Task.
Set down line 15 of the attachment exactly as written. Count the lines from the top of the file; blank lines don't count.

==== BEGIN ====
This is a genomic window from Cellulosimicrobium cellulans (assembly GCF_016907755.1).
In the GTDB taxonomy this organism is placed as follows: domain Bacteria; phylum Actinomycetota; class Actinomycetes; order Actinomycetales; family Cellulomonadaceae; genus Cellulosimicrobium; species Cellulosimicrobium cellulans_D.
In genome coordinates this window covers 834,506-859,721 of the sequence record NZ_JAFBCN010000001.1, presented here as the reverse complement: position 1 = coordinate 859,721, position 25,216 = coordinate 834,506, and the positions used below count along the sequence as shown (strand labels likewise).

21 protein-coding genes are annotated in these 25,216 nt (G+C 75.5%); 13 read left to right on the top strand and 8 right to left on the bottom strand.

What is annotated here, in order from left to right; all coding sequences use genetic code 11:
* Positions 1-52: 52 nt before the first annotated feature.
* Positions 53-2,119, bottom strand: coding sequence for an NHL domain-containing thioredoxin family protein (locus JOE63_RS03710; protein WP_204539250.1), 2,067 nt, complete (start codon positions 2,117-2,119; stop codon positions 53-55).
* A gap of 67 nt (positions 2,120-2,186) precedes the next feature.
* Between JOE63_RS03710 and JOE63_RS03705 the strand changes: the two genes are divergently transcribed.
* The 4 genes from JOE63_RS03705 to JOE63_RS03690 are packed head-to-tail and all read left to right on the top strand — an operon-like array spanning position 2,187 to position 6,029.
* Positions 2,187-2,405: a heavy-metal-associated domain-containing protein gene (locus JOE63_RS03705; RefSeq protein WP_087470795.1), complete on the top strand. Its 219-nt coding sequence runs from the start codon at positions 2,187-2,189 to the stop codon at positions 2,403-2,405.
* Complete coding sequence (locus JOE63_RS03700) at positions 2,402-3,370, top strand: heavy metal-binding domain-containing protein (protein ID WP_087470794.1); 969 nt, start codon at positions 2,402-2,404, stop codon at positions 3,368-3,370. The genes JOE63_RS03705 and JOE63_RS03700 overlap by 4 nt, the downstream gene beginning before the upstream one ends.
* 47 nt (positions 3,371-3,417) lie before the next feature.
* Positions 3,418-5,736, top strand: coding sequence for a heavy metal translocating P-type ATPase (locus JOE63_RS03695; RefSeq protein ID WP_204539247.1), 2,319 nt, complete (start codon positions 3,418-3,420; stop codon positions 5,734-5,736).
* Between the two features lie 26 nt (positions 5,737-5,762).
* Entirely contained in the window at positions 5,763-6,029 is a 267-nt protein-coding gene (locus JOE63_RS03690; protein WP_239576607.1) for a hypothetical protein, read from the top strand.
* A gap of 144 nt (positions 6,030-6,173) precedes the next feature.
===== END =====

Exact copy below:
* Between the two features lie 26 nt (positions 5,737-5,762).